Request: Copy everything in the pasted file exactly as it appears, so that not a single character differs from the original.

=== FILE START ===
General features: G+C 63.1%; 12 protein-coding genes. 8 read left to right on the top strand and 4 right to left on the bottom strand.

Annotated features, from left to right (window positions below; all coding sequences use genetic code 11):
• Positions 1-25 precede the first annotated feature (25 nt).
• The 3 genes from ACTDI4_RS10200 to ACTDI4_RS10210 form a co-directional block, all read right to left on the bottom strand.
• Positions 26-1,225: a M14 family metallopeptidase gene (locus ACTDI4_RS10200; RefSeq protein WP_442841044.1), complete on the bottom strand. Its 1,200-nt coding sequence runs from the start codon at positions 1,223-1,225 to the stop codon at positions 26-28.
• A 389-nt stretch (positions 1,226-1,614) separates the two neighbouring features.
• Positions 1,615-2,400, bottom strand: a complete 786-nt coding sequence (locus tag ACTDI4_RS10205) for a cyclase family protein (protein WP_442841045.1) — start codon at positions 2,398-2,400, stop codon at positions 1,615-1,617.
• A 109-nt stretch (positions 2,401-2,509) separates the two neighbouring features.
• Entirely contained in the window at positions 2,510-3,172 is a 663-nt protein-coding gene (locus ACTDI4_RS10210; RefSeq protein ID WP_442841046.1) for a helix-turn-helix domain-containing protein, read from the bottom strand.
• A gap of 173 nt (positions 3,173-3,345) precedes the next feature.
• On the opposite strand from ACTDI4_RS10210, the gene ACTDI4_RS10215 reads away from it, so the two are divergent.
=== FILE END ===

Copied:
General features: G+C 63.1%; 12 protein-coding genes. 8 read left to right on the top strand and 4 right to left on the bottom strand.

Annotated features, from left to right (window positions below; all coding sequences use genetic code 11):
• Positions 1-25 precede the first annotated feature (25 nt).
• The 3 genes from ACTDI4_RS10200 to ACTDI4_RS10210 form a co-directional block, all read right to left on the bottom strand.
• Positions 26-1,225: a M14 family metallopeptidase gene (locus ACTDI4_RS10200; RefSeq protein WP_442841044.1), complete on the bottom strand. Its 1,200-nt coding sequence runs from the start codon at positions 1,223-1,225 to the stop codon at positions 26-28.
• A 389-nt stretch (positions 1,226-1,614) separates the two neighbouring features.
• Positions 1,615-2,400, bottom strand: a complete 786-nt coding sequence (locus tag ACTDI4_RS10205) for a cyclase family protein (protein WP_442841045.1) — start codon at positions 2,398-2,400, stop codon at positions 1,615-1,617.
• A 109-nt stretch (positions 2,401-2,509) separates the two neighbouring features.
• Entirely contained in the window at positions 2,510-3,172 is a 663-nt protein-coding gene (locus ACTDI4_RS10210; RefSeq protein ID WP_442841046.1) for a helix-turn-helix domain-containing protein, read from the bottom strand.
• A gap of 173 nt (positions 3,173-3,345) precedes the next feature.
• On the opposite strand from ACTDI4_RS10210, the gene ACTDI4_RS10215 reads away from it, so the two are divergent.